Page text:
Importantly, however, this sustenance was not offered free from the labor required to obtain it. There was only workfare in ancient Israel, rather than welfare as it is understood in American society.
Sojourners were expected to work for their food, but to those passing through the harvesting laws of the Old Testament must have been an unexpected blessing. In the Law, God instructed the Israelites in Lev. 19:9 to avoid harvesting all the way to the edge of a field and to only harvest from the boughs of olive trees and grapevines once. What remained in all of these cases could be obtained by the sojourner in the land (also see Deut. 24:20-21). The account of Ruth 2 illustrates just how the practice worked, as a foreigner and widow (the Moabite, Ruth) worked to gather what was left in the field of Boaz.
ONE LAW FOR ALL
A final ethical principle we can glean from the Old Testament and apply to the current immigration crisis in the United States is the one most difficult to apply. In ancient Israel, the force of law governed the life of both the Israelite and the sojourner. There was one law for the Jew and the stranger in the land.
In Num. 15:13-16 and 15:29, the Lord declared in religious ceremony and in the judicial system, Israelites and aliens were equal under the law and both expected to fulfill the obligations of it. The same formula for co-existence of the citizen and immigrant appears again in Lev. 24:22, followed by the emphatic phrase, "I am the Lord your God." To paraphrase, "you will do this, this way as I command, because I am God."
From these general principles in the Old Testament, we can devise an approach to the crisis of illegal immigration in our country. The foundation of this approach must be the notion that, whatever policy is suggested or whatever action is taken by politicians, law and civil order must prevail.
Israel existed as a theocracy and the people were bound in a covenant relationship with God and one another. The laws were both religious and civil, but even in the civil code, or the second table of the Law, the ultimate authority in that theocratic framework was God himself.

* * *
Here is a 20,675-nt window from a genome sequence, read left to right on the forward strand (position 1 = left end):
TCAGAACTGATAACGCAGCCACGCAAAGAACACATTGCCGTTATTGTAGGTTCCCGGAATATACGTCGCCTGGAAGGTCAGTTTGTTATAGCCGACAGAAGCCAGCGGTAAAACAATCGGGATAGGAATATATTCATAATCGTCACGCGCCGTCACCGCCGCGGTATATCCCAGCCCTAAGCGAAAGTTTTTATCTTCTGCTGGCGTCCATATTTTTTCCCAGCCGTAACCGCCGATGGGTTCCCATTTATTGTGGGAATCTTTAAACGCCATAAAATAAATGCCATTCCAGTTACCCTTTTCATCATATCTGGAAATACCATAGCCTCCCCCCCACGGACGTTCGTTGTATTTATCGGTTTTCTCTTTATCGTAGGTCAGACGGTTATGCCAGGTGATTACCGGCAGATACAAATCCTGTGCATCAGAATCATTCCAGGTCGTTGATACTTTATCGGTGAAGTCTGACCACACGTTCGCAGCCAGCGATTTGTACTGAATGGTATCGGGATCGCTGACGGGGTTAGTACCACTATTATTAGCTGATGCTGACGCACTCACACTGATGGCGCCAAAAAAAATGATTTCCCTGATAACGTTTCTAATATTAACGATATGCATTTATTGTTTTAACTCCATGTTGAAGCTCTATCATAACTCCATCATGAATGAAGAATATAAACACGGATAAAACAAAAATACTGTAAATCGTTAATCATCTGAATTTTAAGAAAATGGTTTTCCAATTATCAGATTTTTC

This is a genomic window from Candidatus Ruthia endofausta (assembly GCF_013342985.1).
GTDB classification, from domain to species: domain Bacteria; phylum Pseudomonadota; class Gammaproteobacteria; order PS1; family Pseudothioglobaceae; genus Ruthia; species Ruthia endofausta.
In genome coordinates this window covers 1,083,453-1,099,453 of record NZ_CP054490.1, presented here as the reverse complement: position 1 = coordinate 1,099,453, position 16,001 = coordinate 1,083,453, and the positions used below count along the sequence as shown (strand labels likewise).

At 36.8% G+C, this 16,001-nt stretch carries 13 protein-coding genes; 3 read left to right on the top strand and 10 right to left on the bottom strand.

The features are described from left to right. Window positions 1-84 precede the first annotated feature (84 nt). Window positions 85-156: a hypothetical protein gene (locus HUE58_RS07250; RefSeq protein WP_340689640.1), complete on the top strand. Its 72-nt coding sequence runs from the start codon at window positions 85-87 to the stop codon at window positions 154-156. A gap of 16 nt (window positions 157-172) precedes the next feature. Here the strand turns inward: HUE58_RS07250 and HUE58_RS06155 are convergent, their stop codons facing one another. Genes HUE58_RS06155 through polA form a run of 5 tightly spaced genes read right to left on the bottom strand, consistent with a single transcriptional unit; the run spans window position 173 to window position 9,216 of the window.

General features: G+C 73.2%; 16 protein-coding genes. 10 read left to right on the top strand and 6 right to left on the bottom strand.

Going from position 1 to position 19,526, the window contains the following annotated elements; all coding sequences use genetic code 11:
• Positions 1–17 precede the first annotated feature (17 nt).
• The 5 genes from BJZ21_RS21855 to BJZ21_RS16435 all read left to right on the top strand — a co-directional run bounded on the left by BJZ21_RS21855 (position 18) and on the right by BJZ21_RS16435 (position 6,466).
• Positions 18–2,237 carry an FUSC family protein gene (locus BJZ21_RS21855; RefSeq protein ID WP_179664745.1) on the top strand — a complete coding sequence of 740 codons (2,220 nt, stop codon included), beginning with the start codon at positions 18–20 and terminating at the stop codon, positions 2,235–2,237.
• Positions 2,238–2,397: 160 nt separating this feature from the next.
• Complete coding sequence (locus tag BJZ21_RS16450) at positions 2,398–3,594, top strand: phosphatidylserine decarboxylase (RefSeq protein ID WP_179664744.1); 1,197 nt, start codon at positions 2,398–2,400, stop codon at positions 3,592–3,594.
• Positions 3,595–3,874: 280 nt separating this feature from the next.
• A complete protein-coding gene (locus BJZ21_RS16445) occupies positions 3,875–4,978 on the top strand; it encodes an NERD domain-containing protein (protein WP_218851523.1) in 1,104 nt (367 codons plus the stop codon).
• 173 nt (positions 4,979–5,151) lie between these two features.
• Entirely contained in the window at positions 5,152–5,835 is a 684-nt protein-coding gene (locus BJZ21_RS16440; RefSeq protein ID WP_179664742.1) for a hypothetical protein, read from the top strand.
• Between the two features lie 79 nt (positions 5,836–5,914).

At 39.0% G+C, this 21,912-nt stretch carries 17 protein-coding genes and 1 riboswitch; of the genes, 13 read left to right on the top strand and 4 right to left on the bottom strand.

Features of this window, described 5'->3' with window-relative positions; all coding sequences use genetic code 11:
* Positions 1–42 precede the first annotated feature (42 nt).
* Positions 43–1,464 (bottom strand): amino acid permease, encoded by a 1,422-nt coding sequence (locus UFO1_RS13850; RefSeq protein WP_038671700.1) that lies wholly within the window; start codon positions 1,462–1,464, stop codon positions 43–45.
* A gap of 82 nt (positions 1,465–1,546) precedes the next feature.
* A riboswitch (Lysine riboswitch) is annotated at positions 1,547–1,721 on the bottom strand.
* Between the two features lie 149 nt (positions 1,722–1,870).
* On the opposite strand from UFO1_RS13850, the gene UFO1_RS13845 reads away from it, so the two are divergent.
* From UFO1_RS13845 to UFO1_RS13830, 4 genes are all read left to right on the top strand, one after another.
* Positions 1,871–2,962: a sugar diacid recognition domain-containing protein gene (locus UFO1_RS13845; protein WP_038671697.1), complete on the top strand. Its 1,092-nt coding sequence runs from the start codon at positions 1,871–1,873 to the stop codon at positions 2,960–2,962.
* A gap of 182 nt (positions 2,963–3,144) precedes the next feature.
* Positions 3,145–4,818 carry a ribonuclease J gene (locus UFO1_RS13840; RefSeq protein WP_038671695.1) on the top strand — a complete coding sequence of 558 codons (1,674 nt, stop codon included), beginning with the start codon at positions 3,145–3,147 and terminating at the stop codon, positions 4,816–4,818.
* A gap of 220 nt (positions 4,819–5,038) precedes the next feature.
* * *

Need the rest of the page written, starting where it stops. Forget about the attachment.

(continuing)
This is not so with the United States. Ideally, we would say we are a democratic republic, but these days we find ourselves somewhere between a pure democracy and a judicial oligarchy. In either case, we are still far from a theocracy. Unlike ancient Israel where the covenant was expressed in biblical law and fidelity to God, our civil society is bound in the covenant of the Constitution and fidelity to the rule of law created by the people.
To put it more succinctly, in Israel God was Sovereign. In the United States, as the Supreme Court ruled in Chisholm v. Georgia in 1793, "the people are sovereign" (lower case "s").
The people have decided that the law applies to all. Adherence to the law must be the same for all parties involved because this is what our governing authority, the Constitution, demands. Nothing in our system of immigration, as it stands now, is in anyway inhumane. Quite to the contrary, they are fed, housed and clothed during the disposition of their cases.
We may also deduce that current citizens have responsibilities. We are to ensure justice, avoid oppression, and make a means of honest work available to the aliens among us. This we are already doing by ensuring aliens' rights in the judicial system, and providing the legal framework for work permits, as prescribed by the people's laws.
THE RESPONSIBILITY OF IMMIGRANTS
Likewise, aliens have responsibilities in this ethical model drawn from the Old Testament. They are expected to obey the law as any citizen would in order to participate fully in civil society. That means plodding through long and sometimes arduous political and legal processes to obtain legal status.
Crossing the sovereign border of the United States illegally, falsifying records, or refusing to pay taxes would land any citizen in jail – the law should be applied equally to those who desire to sojourn among us. Lastly, those who enter the United States as aliens should expect to earn their living in the open market, rather than from perpetual government handouts.
Most often when people talk about how Christians should approach immigration, they spiritualize the issue and make it one solely of compassion and grace. Christians can and should exhibit these qualities. However, that is not how governments work.
Compassion is a moral requirement for the citizen, certainly. Looking the other way as law is defied is not, for the citizen or for the government. Whatever happens, the people's authority demands fidelity to the Constitution and the body of law originating from it.
That is why Mr. Trump is right and Rev. Parsons is wrong. His theology of immigration is wholly without biblical warrant.
Dr. Gregory Tomlin covers the intersection of politics, culture and religion for Christian Examiner. He is also Assistant Professor of Church History and a faculty instructional mentor for Liberty University Divinity School. Tomlin earned his Ph.D. at Southwestern Baptist Theological Seminary, and also studied at Baylor University and Boston University's summer Institute on Culture, Religion and World Affairs.